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Audio Dharma Talks
From 1998 until the end of 2013, Phillip Moffitt gave a dharma talk to the Marin Sangha nearly every Sunday evening. Many of those talks, as well as some that were recorded at Spirit Rock are available for downloading from the dharmawisdom.org audio library. New talks are posted frequently, so check back often to hear recent ones.
To download one of Phillip's talks, right click on the mp3 file name. A menu will pop up that allows you to save the link wherever you'd like. To right click, press the control button on your keyboard and click your mouse. If this doesn't work, it probably means your browser settings won't allow you to do it, so you need to change your browser settings or try a different browser.
Audio Dharma Talks
November 12, 2011
Greed creates a wanting, grasping, attaching mind. The feeling of desire becomes so strong, it starts to dominate our mind. We become identified with what we want and suffering occurs. How do you know if you are caught in greed? Notice if you feel any “stickiness,” if you are stuck on the possibility of “more.”
November 12, 2011
What do you need to do to balance your greed? If you are a greed personality type, have you caused suffering for others? Greed can be conditioned by scarcity, gluttony, a sense of unworthiness, competitiveness, or a desire to fix. As greed matures and purifies, it can turn into more wholesome things such as a great desire for practice and liberation.
November 10, 2011
In his foremost teaching on mindfulness, the Satipatthana sutta, the Buddha recommended that in any given moment we cultivate awareness of what is happening both externally in our environment and internally in our body, and heart-mind. In this way we have more choices, instead of feeling like a puppet at the end of a string.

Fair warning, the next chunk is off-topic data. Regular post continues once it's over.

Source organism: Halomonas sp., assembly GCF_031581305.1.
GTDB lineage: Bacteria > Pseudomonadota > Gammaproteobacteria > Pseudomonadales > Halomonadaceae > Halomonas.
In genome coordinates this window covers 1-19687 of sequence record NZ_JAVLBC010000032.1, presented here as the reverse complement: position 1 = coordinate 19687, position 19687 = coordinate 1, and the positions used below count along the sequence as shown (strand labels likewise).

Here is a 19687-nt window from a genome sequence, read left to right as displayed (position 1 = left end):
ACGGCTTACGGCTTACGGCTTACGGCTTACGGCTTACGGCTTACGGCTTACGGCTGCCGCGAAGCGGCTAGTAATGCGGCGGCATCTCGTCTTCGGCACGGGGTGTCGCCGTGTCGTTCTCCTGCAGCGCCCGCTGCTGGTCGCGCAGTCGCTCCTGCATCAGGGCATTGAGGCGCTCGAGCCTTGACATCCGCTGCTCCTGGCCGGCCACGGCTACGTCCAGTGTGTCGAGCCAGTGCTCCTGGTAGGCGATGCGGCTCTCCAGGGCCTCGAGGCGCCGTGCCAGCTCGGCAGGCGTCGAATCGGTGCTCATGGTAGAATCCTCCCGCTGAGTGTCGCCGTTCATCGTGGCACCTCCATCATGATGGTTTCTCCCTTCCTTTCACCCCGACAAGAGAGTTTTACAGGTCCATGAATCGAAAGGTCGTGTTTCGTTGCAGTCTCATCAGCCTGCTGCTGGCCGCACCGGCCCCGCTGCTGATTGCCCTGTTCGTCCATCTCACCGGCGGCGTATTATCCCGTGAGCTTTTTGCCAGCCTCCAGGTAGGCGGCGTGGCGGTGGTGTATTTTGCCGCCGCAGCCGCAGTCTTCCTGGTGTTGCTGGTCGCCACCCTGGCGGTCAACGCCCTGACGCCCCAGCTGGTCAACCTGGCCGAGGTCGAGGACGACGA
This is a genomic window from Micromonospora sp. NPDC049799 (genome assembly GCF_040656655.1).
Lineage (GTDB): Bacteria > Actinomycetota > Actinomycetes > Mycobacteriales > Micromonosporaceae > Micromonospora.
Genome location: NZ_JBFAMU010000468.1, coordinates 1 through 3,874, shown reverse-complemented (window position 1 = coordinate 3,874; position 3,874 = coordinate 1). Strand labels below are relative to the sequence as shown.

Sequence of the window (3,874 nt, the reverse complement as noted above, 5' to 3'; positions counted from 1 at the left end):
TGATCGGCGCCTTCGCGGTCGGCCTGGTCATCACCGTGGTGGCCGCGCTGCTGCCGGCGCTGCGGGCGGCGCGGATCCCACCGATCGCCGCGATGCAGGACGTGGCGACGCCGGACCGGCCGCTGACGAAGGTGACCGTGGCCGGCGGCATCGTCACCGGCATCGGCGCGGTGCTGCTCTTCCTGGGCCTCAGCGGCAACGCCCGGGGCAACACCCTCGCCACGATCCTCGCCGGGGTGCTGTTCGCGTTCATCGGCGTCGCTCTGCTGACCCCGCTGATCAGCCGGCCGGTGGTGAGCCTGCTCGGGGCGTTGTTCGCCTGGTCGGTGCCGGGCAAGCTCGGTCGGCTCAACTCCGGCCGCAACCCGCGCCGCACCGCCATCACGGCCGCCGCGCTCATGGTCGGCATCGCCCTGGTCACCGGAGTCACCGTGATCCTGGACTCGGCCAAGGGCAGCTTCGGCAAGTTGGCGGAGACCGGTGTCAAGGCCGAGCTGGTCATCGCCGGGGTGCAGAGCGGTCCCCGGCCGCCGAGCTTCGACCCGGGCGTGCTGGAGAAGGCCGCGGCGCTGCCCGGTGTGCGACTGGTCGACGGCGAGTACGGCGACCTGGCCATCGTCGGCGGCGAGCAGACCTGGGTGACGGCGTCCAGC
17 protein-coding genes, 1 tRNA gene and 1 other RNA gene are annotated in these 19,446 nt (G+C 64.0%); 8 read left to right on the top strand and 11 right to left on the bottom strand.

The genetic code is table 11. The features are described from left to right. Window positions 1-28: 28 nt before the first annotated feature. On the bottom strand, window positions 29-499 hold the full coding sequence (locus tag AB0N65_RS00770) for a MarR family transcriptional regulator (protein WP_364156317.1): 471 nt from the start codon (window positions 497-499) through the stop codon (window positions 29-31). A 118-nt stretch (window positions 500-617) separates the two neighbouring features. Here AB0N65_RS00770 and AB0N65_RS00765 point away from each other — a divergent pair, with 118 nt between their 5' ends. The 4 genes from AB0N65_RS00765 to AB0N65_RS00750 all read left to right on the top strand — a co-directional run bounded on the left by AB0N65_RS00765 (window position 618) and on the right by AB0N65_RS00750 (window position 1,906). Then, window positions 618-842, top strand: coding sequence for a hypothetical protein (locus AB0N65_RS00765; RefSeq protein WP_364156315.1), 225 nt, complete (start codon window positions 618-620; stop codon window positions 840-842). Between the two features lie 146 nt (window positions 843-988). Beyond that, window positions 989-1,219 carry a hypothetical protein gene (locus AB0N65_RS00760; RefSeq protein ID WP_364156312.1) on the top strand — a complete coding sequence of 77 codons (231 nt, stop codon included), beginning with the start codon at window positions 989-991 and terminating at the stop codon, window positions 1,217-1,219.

November 6, 2011
You may not be distinguishing between calm and equanimity in your practice. It’s skillful to be calm in your practice, and you certainly want to cultivate the ability to be calm. However, equanimity is a steady quality of the mind that can receive any experience without being overcome by it, even such emotions as anger, anxiety, or fear. It is through equanimity that you are able stay with and examine difficult mind states and learn to release them.
October 27, 2011
If tranquility represents a calm mind, equanimity is a balanced mind that is able to stay centered or return to center. Strong equanimity allows you to see life clearly.
October 25, 2011
The Three Wholesome Exchanges are needs or instincts you may have felt at one point in your life. Have you ever felt the need to be called forth by someone or something? Have you ever felt the need to be witnessed? Have you ever had the desire to share your blessings, knowledge or happiness with others? You can spread so much joy if you are awake enough to share your good fortune and you can see and accept the innate worth of others. (This talk focuses on the need to share what has been learned.)
October 16, 2011
Metta phrases such as “May you be safe from internal and external harm” need not be used to practice loving-kindness. It’s a practice of intention, not a results-oriented practice. Your intention to incline the heart to loving-kindness is what matters, with or without phrases.
October 9, 2011
The truth is that you will never be absolutely safe. All things change constantly, even what is most precious. You know that you and those you love will die, but not when or how. This is the angst of life, the price of being a conscious human being. It is not a flaw, although many people cannot let loose of seeing it in such a manner. It is just the way life is constructed. When your awareness of this vulnerability is triggered, you can be swept into panic, collapse into depression, or desperately try to distract yourself. One of the values of spiritual practice is that you are able to come to terms with this anxiety in a conscious manner. Your life becomes more integrated because you are no longer trying to deny or avoid what is true.
August 7, 2011
There IS a path that leads to the end of suffering.
The eight path factors or elements are often presented as three classifications of practice: panna or wisdom practices, which include right view and right intention; sila or virtue practices, which are right speech, right action, and right livelihood; andsamadhi or concentration practices, which include right effort, right mindfulness, and right concentration. There is a spiraling, dynamic quality to the Eightfold Path; each element enriches the others directly and indirectly.
May 8, 2011
The untrained mind will be motivated primarily by habits and reacting to what’s pleasant and unpleasant. When we object to the unpleasant we fall into aversion and clinging, making us much more miserable. Discover how objecting does not serve you.